More Signs of the Multiple-OS, Virtualized Future Are Appearing

by Ostatic Staff - May. 26, 2011

Everywhere you look, there are signs that virtualization--which allows companies and individual users to leverage multiple operating systems and computing environments concurrently--is headed for all computing devices. Yesterday, we took note of lightweight virtualization tools that can make their way to smartphones, tablets and many other devices. In an insightful post, ZDNet refers to this trend as "The Increasingly Irrelevant Desktop OS." The trend will eventually have a huge impact on proprietary and open source-focused platform players ranging from Apple to Google.

ZDNet notes:

"You don’t need an operating system anymore. You need applications. Think application virtualization. What’s the one barrier preventing mass Windows to Linux conversion? Applications. Everyone complains about the lack of business applications–business applications compatible to accepted standards like Microsoft Office, QuickBooks and Exchange. Linux is free. What’s more compelling than free? Compatible applications."

In a more aggressively positioned post, ZDNet also says the virtualization trend will lead to some hard decisions at Apple:

"Apple and virtualization pundits agree that Apple needs to allow virtualization of its operating system. Although, it’s likely that OS X Server is fading away after the Lion release, the desktop version has a strong future ahead of it. Its future will be guaranteed if virtualization is part of that future. Without virtualization, Apple’s OS will die."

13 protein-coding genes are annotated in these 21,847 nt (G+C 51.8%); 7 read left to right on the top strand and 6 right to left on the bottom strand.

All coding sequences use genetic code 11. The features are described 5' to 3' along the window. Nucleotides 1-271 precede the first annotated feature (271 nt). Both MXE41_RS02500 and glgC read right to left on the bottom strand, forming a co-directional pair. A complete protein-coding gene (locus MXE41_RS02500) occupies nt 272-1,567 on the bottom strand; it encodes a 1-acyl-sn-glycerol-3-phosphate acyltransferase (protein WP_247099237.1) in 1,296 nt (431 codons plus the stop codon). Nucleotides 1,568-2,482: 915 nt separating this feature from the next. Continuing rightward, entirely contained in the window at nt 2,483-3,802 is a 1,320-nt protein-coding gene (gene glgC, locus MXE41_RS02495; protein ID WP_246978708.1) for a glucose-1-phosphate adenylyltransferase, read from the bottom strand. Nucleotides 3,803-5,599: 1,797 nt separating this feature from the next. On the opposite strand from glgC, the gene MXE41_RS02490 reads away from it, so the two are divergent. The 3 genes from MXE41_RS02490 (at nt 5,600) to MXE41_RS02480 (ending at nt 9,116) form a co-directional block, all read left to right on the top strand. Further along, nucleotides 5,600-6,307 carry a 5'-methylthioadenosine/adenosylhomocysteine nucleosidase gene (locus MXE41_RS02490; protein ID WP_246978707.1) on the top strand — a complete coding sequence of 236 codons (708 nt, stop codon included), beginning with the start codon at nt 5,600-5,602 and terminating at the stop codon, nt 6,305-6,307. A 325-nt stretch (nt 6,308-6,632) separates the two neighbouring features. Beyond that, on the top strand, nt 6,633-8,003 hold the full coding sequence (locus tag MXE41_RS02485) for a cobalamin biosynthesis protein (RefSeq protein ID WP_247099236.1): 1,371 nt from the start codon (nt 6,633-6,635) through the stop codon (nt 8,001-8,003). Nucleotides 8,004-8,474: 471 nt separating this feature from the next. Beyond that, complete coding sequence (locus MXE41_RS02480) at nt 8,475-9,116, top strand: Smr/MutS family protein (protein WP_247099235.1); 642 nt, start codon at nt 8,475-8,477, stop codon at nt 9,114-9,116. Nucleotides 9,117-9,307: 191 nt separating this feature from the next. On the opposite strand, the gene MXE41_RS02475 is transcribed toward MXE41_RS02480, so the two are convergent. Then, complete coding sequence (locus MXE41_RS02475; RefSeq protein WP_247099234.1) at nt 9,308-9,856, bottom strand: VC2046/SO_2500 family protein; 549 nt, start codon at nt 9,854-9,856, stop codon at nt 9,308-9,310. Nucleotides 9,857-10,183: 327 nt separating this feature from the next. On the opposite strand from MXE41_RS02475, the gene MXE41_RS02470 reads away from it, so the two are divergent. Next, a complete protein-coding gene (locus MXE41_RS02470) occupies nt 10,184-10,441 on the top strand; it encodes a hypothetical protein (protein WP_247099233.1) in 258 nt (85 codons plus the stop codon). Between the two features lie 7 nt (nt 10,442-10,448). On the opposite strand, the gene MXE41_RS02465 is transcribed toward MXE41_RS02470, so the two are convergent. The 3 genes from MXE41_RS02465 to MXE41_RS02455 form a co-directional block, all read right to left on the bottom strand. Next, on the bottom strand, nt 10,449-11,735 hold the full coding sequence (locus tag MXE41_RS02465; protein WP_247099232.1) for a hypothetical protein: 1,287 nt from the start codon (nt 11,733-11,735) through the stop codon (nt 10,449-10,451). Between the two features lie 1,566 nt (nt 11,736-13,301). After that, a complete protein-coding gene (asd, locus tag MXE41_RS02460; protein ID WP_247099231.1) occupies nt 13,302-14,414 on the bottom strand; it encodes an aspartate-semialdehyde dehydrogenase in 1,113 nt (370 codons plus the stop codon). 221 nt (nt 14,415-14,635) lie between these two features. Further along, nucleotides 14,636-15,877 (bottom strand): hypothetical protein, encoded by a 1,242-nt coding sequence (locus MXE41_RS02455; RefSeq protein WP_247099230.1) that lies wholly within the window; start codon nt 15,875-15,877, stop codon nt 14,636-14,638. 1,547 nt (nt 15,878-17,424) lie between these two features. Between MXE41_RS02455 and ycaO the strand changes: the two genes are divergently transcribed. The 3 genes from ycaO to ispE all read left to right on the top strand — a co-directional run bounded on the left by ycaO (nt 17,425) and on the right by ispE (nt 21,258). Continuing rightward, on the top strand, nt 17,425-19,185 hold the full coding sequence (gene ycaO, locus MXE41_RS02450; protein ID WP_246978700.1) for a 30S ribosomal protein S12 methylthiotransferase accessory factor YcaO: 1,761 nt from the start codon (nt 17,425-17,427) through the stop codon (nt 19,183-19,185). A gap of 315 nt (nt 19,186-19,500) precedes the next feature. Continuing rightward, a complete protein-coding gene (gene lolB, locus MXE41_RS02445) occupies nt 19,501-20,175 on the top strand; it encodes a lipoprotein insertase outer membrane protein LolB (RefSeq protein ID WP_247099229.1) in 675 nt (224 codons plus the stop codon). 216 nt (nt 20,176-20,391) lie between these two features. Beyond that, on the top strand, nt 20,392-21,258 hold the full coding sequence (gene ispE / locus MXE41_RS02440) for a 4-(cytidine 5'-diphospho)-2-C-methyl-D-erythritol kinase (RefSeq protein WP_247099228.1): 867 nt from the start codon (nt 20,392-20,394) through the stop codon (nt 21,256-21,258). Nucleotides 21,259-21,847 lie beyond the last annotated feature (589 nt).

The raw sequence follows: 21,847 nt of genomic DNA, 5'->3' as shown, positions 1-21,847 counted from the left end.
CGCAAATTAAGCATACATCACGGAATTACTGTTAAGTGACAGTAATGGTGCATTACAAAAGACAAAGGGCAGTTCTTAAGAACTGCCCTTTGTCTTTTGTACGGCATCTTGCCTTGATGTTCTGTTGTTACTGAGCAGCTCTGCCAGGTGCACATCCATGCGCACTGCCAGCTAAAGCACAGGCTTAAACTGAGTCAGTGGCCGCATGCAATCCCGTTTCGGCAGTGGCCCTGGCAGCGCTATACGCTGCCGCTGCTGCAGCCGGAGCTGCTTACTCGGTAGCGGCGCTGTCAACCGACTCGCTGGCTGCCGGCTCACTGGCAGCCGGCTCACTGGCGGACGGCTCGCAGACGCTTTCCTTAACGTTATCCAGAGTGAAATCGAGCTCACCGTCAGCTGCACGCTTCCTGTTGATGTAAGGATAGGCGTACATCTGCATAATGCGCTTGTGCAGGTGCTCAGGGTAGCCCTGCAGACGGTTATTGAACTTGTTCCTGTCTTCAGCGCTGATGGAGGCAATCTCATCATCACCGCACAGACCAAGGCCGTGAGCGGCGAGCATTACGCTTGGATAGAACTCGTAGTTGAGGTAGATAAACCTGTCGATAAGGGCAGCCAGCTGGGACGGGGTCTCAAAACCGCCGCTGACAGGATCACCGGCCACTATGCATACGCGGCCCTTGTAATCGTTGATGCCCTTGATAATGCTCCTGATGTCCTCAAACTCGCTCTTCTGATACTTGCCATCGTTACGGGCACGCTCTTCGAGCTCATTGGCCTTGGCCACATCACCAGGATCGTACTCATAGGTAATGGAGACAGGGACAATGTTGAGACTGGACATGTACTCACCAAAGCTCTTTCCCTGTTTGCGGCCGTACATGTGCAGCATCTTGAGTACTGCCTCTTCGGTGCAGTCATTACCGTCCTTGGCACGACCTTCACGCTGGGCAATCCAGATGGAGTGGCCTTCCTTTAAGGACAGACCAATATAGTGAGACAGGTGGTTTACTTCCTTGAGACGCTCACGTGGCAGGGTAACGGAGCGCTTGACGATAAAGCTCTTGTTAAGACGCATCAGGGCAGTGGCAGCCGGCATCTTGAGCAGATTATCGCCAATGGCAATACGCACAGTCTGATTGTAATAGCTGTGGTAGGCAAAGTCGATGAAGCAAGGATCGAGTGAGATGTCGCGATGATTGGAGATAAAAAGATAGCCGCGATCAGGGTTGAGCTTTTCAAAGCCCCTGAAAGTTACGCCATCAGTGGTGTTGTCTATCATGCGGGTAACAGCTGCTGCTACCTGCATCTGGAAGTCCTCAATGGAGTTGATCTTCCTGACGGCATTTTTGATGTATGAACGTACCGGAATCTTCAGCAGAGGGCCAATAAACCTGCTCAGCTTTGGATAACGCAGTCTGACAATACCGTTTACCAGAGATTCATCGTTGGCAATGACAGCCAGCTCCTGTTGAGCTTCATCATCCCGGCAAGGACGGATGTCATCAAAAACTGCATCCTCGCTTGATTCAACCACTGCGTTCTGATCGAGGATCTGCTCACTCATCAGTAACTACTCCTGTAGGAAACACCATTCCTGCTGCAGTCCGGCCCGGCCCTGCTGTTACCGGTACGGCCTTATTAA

Individuals and organizations are already running heterogenous computing environments where multiple operating systems work alongside each other through virtualization. This allows access to a much wider universe of applications, and applications are, in the end, what make a difference for users. Any commercial operating system provider who ignores the trend toward virtualization is playing with fire.

For now, there are still many organizations that concentrate on one operating sytem--typically Windows--to standardize users on, but that's because of some limitations that will go away. Virtualization will eventually be very efficient on mobile devices of all stripes, for example. Cloud computing platforms are already weaving virtualization directly into their roots.

"If I’m carrying my iPad to the mall and I get paged for a support call, I can connect to a cloud-based desktop or to a server system and fix the problem," notes ZDNet. It's the combination of the cloud and virtualization that provides the key one-two punch here. And as that punch reaches our mobile devices in addition to our servers and desktops, the old arrangement of single-OS lock-in starts to go up in smoke. 

Big tech players are rapidly waking up to this trend. Just consider the Open Virtualization Alliance, which we covered here.  It's backed by IBM, Hewlett-Packard, Intel, Novell, BMC, and Eucalyptus Systems, among others. Although it focuses on KVM, it's targeted at spreading the influence of open virtualization-driven stacks that can defy the hegemony of any given operating system. 

Quickly, as makers of commercial operating system continue to deliver ever more incremental functionality to their precious platforms, it's becoming clear that users will choose to outdo that incremental development by leveraging many operating systems at once.